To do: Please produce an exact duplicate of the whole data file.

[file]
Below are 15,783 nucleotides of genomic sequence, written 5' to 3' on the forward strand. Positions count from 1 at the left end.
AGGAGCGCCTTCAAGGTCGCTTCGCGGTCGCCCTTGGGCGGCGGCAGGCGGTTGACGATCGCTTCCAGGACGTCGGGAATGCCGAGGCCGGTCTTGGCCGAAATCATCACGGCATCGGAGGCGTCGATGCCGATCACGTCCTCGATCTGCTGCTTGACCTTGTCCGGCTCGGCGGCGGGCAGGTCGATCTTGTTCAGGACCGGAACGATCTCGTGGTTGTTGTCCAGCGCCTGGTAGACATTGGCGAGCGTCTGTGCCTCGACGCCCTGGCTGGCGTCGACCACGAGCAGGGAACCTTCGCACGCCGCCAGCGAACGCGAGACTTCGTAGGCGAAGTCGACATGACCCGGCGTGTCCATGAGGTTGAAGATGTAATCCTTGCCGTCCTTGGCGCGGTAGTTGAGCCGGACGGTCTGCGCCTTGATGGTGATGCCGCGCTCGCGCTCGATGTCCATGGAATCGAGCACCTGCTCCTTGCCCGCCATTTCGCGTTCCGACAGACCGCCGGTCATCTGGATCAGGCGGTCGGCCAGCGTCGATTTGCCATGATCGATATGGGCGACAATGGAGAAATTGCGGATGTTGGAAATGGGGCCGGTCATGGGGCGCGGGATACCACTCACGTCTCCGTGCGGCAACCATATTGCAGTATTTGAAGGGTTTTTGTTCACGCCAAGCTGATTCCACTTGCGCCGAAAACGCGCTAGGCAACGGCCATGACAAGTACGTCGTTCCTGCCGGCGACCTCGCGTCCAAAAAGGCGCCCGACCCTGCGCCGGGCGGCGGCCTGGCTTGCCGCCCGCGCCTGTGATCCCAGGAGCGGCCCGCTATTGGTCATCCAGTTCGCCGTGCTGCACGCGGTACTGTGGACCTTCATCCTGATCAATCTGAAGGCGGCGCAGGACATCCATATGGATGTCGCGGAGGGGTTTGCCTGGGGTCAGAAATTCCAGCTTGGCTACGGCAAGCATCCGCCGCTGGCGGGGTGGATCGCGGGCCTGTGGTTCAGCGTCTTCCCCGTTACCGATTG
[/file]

Below are 15,783 nucleotides of genomic sequence, written 5' to 3' on the forward strand. Positions count from 1 at the left end.
AGGAGCGCCTTCAAGGTCGCTTCGCGGTCGCCCTTGGGCGGCGGCAGGCGGTTGACGATCGCTTCCAGGACGTCGGGAATGCCGAGGCCGGTCTTGGCCGAAATCATCACGGCATCGGAGGCGTCGATGCCGATCACGTCCTCGATCTGCTGCTTGACCTTGTCCGGCTCGGCGGCGGGCAGGTCGATCTTGTTCAGGACCGGAACGATCTCGTGGTTGTTGTCCAGCGCCTGGTAGACATTGGCGAGCGTCTGTGCCTCGACGCCCTGGCTGGCGTCGACCACGAGCAGGGAACCTTCGCACGCCGCCAGCGAACGCGAGACTTCGTAGGCGAAGTCGACATGACCCGGCGTGTCCATGAGGTTGAAGATGTAATCCTTGCCGTCCTTGGCGCGGTAGTTGAGCCGGACGGTCTGCGCCTTGATGGTGATGCCGCGCTCGCGCTCGATGTCCATGGAATCGAGCACCTGCTCCTTGCCCGCCATTTCGCGTTCCGACAGACCGCCGGTCATCTGGATCAGGCGGTCGGCCAGCGTCGATTTGCCATGATCGATATGGGCGACAATGGAGAAATTGCGGATGTTGGAAATGGGGCCGGTCATGGGGCGCGGGATACCACTCACGTCTCCGTGCGGCAACCATATTGCAGTATTTGAAGGGTTTTTGTTCACGCCAAGCTGATTCCACTTGCGCCGAAAACGCGCTAGGCAACGGCCATGACAAGTACGTCGTTCCTGCCGGCGACCTCGCGTCCAAAAAGGCGCCCGACCCTGCGCCGGGCGGCGGCCTGGCTTGCCGCCCGCGCCTGTGATCCCAGGAGCGGCCCGCTATTGGTCATCCAGTTCGCCGTGCTGCACGCGGTACTGTGGACCTTCATCCTGATCAATCTGAAGGCGGCGCAGGACATCCATATGGATGTCGCGGAGGGGTTTGCCTGGGGTCAGAAATTCCAGCTTGGCTACGGCAAGCATCCGCCGCTGGCGGGGTGGATCGCGGGCCTGTGGTTCAGCGTCTTCCCCGTTACCGATTG